Sequences in a number of regions (nt 14,378–17,590, 19,160–28,211, and 31,781–33,400) are highly similar to sequences flanking the insertion site of a Cerebra retroelement in barley (AF078801) (Figs. (Figs.11 and and3D).3D). Several lines of evidence suggest that these are fragments of yet another retroelement that we designate Sabrina. Imperfect 5-bp direct repeats (AGGCG/AGGCA) directly flank Sabrina sequences present between positions 19,160 and 33,401, thereby possibly defining a Sabrina integration site. Indeed, sequences next to the 5-bp direct repeats are related but in inverse orientation, appropriately positioned to be the diverged terminal LTR sequences of this element (Fig. (Fig.3D).3D). Two further putative Sabrina terminal LTR sequences (positions 28,211 and 31,781) were found within the ~14-kb interval bordered by the imperfect 5-bp direct repeats (Fig. (Fig.3D).3D). The orientation of these terminal sequences relative to those next to the 5-bp direct repeats indicates the presence of two Sabrina LTRs, designated LTR-2 and LTR-3 (Fig. (Fig.1).1). The Sabrina LTR-2 is disrupted by Sukkula LTR-2 and by BARE-1 LTR-2. A third potential Sabrina LTR, LTR-1, was identified at positions 14,378–17,590 although the 5′ end of the LTR appears to be truncated (Figs. (Figs.11 and and3D).3D). This Sabrina LTR was found to be interrupted by the BARE-1 LTR-1 (Fig. (Fig.1).1). Finally, almost identical Sabrina terminal LTR sequences were found in the deposited genomic sequence adjacent to the insertion of a Cerebra retroelement (AF078801; Fig. Fig.33D).

Nikita Elements

Another likely solo LTR element was located between nt positions 33,897 and 40,171. These sequences are highly related to an ~3-kb stretch at the Mlo locus (nt positions 30,047 and 27,118 in Y14573) (Fig. (Fig.3E).3E). We designated the element Nikita. In both cases, 5-bp direct repeats were found at the insertion sites (CCTAT and ATAAT, respectively; Fig. Fig.3E).3E). The Nikita element at the Rar1 locus is interrupted by two BARE-1 LTRs (LTR-3 and LTR-4) at nt positions 34,586 and 38,442 (Fig. (Fig.1),1), whereas it is contiguous at the Mlo locus.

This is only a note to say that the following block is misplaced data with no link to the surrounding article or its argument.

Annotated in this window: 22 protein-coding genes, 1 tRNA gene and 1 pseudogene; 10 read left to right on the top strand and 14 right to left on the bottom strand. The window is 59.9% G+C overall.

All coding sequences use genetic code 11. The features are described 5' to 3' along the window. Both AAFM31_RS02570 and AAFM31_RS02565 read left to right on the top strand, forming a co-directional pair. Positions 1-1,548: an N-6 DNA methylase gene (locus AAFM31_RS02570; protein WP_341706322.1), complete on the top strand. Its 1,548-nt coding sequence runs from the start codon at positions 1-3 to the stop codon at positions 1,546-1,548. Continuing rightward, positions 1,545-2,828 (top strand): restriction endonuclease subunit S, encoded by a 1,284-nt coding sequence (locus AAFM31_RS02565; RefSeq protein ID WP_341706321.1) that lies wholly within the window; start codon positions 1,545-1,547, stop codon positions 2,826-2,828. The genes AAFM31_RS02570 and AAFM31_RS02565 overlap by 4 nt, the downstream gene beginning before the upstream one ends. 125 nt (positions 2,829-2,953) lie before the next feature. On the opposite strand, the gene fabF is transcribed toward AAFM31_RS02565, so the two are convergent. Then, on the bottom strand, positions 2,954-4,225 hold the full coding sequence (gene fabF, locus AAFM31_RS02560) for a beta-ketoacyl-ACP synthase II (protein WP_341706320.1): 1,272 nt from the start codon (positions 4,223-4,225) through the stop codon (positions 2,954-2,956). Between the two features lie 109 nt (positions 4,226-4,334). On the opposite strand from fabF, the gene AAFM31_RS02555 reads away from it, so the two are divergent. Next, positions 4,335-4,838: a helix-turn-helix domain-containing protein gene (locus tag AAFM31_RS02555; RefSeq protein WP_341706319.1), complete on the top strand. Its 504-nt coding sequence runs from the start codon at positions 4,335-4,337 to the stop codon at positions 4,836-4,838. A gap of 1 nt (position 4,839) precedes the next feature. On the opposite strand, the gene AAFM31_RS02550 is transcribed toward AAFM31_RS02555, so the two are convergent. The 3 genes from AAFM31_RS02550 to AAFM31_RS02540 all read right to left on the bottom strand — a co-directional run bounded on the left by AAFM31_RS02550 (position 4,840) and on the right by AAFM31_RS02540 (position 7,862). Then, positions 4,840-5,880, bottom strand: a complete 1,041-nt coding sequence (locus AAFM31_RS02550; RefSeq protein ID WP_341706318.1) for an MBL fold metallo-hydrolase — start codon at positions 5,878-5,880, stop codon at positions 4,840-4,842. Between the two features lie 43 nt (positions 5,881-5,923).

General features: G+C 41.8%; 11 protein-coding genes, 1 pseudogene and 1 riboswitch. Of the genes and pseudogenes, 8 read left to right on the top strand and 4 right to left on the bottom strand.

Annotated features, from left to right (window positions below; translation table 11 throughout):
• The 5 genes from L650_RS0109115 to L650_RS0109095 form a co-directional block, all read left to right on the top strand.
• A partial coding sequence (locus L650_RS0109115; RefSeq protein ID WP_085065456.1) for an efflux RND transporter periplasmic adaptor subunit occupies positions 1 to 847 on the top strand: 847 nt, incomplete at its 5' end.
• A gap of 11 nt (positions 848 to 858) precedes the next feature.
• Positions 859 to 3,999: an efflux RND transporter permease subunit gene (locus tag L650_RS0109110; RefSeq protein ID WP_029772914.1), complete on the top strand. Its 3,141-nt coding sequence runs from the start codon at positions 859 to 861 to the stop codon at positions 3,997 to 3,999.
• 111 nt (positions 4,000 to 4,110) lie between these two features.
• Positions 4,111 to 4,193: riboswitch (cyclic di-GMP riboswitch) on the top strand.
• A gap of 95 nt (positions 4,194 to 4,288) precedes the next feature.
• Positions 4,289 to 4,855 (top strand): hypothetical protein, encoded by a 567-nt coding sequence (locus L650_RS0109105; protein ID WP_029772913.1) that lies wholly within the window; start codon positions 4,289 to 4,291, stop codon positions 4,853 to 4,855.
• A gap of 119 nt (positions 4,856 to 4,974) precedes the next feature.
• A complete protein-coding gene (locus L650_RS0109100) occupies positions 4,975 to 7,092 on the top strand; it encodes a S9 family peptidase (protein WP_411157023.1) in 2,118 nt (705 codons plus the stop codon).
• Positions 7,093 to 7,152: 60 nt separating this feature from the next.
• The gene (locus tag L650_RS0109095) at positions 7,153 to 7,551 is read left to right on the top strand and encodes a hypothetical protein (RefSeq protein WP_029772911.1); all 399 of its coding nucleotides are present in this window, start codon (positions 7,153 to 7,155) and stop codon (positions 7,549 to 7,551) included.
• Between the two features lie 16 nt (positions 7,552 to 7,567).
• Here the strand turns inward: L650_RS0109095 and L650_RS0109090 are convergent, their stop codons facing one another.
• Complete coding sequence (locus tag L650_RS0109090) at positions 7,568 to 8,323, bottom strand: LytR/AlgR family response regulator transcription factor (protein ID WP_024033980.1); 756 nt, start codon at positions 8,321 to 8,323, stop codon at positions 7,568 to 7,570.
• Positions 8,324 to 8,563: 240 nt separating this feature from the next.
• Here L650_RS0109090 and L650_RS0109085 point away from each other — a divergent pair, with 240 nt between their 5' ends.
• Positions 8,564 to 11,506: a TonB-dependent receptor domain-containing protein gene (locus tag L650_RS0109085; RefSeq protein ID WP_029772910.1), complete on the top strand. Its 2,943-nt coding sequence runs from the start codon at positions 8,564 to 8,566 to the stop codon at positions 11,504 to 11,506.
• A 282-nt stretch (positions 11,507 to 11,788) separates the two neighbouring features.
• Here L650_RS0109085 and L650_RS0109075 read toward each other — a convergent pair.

Stowaway Elements

In addition to retrotransposon-like sequences, a 160-bp inverted repeat element was found flanking the 3′ region of TIP2 (nt 47,279–47,443). On the basis of sequence similarity, this element belongs to the Stowaway family (Bureau and Wessler 1994). Like Tourist elements, Stowaway family members are small elements (ranging from ~50 to 300 bp) that lack coding potential but share conserved terminal inverted repeats and the potential to form DNA secondary structures (Bureau and Wessler 1994). They are thought to be deletion derivatives of autonomous type II (DNA) transposable elements. A further Stowaway element (112 bp) was found directly beyond the 3′ end of the Rar1 gene (nt 61,060–61,170). The location of the two Stowaway elements in the sequence contig is consistent with findings in other plant species indicating a tight association with genes (Bureau and Wessler 1994). Indeed, analysis of two other large genomic barley sequence contigs, the Mlo (Y14573) and the Mla locus (Wei et al. 1999), identified Stowaway elements only in tight association with genes (data not shown).

DISCUSSION

In-depth analysis of a 66-kb contiguous stretch of barley chromosome 2HL has produced insights into gene density, gene organization, and a complex structure of intergenic sequences. These data allow us to infer models for the evolution of complex grass genomes.